I have a few reasons to love the month of March. First, it signals the end of my least favorite months of the year (January and February), when time seems to drag and springtime seems eons away. Second, it commences the incline toward longer, sunnier days when I don’t feel like crawling into bed at 5:30pm. And finally, March is my birthday month. It’s also my father’s and my brother’s birthday month, making it a pricey 30 days for my mother.
I’ve received some amazing birthday gifts in my lifetime but as we get older, the process of gift-giving gets more challenging. This is especially true as I endeavor to be mindful of my budget without being a total cheapskate. I like saving money on just about everything, but I like buying gifts for other people so much that it often clouds my better financial judgement. I tend to think the cost of something is justified when it’s for someone else, especially if I think it’s the perfect gift.
I’m not opposed to splurging on a gift when I can afford it and when it’s something I know the recipient will truly enjoy. However, knowing what people want or need is a tough nut to crack depending on the recipient. For example, gifting my dad has become easier because nothing makes him happier than a pound of bold coffee beans and a homemade steak dinner. Buying presents for my brother is harder, however, since we no longer live together and I have no idea what he’s been pining for since last March.
Happily, there is one gift that’s universally well-received and represents my go-to for the last couple years. People have different attitudes about gift cards, but they’re my personal favorite gift to receive. While purchasing gift cards is incredibly easy, there are a few ways to actually save money on gift cards, some of which I’ve employed recently.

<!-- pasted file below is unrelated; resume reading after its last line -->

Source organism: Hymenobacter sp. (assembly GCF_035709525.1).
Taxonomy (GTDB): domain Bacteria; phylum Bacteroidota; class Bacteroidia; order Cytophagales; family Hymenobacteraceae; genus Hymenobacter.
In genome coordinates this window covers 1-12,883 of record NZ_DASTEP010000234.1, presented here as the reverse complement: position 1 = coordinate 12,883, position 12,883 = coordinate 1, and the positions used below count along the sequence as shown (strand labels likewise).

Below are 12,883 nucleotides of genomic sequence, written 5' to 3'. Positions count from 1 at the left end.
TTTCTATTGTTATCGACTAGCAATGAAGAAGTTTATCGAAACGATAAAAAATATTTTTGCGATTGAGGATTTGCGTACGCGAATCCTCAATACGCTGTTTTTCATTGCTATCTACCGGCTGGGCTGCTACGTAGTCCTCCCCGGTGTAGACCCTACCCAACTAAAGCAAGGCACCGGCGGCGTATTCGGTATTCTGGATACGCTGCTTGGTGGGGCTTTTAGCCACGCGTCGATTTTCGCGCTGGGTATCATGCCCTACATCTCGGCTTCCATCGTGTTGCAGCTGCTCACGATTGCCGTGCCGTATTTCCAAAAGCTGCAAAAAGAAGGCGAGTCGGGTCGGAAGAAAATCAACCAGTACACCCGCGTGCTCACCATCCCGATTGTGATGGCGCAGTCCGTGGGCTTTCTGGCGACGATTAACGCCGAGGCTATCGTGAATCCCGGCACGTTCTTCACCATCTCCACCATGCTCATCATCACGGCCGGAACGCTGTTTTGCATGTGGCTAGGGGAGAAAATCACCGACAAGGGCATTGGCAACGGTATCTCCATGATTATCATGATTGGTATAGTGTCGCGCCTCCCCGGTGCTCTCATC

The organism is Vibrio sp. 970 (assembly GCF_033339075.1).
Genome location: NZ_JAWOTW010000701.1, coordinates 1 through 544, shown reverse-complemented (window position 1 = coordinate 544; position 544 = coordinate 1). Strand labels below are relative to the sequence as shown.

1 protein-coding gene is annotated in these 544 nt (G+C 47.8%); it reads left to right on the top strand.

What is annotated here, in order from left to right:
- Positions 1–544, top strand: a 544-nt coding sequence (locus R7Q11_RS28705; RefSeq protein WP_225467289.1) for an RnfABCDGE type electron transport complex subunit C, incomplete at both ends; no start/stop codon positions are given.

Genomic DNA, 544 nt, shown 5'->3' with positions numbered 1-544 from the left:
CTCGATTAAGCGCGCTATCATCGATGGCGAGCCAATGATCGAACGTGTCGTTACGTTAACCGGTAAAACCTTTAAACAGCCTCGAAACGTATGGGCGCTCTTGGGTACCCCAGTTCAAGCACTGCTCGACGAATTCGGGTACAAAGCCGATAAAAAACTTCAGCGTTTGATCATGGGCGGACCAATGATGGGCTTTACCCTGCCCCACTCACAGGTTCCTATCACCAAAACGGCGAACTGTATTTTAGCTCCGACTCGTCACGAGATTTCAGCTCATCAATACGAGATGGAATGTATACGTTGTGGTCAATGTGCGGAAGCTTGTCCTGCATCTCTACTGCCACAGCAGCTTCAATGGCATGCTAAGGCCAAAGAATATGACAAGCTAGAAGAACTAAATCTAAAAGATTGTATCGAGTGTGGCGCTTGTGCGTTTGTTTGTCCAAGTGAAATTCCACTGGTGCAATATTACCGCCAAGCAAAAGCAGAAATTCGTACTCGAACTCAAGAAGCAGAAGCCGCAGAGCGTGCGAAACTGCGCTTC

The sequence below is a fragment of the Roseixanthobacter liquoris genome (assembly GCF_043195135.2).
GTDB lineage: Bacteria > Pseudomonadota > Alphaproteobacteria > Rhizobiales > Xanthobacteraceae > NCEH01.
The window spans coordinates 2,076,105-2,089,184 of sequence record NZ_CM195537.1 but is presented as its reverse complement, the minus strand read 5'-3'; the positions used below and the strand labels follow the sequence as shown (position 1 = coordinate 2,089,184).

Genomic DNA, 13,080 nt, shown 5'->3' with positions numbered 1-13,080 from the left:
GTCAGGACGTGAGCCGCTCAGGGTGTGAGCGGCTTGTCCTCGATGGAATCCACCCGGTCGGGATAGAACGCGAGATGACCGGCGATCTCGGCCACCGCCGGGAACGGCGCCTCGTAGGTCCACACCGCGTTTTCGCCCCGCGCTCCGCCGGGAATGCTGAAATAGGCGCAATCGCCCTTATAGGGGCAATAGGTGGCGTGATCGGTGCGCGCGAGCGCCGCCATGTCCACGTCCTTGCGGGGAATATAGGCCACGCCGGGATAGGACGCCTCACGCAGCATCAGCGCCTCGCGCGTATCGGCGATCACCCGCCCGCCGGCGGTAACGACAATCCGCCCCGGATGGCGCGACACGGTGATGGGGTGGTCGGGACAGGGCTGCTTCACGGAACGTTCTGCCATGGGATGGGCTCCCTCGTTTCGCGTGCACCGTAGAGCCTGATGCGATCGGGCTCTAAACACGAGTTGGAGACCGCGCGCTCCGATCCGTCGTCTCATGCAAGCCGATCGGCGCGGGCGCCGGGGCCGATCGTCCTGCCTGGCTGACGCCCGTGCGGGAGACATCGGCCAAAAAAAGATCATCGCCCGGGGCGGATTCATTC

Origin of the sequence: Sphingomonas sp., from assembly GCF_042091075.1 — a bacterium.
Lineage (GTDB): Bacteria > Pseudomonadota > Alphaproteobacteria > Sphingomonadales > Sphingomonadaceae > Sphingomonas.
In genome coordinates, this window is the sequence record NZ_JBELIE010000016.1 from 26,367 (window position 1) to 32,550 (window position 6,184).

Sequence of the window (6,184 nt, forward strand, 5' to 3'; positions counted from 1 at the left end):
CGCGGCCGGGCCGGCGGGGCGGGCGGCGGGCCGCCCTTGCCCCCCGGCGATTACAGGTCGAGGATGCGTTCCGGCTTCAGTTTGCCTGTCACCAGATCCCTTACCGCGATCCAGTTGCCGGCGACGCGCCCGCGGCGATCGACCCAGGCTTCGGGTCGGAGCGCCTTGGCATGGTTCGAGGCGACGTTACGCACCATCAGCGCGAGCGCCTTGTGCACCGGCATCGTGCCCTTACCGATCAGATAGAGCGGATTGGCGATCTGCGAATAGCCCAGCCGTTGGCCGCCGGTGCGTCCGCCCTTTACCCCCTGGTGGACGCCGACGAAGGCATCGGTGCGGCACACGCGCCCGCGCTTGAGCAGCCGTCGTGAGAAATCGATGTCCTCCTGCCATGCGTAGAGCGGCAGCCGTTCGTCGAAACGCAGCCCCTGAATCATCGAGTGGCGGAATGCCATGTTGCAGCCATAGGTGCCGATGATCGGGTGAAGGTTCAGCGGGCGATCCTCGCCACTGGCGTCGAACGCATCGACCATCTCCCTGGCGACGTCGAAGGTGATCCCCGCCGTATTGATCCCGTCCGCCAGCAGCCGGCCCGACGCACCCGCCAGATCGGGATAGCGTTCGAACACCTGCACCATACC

Regift: One of the biggest complaints about gift cards is the potential for them to go unused. Despite my affection for them, I’ve received a few cards that have missed the mark. I gifted one such card to my cousin for Christmas after holding onto it for over a year. Even though gift cards represent free money, I still see them as valuable additions to income that shouldn’t languish in wallets or be tossed.
Redeem rewards: Last year, I finally did something I’ve been telling everyone else to do for ages: I used credit card rewards toward a gift for my brother. Though the two $25 gift cards I gave him didn’t cost me anything at the time, I’ll make it clear they weren’t “free”; rewards are earned through spending, so at some point I did pay for these cards. However, my amazing restraint for spending money on only those things I need (ha!) made this method pretty budget savvy.
Buy at a discount: This year, I ordered two discount gift cards through GiftCardGranny.com for my dad. He got a $30 gift card to Starbucks (I paid $25) and a $25 gift card to iTunes (I paid $22.50). I spent less than my budgeted $50 and my dad actually received 10-percent more in value.
So there you have it: my tried-and-true methods for saving money on gift cards. What are your strategies for saving money on birthday gifts?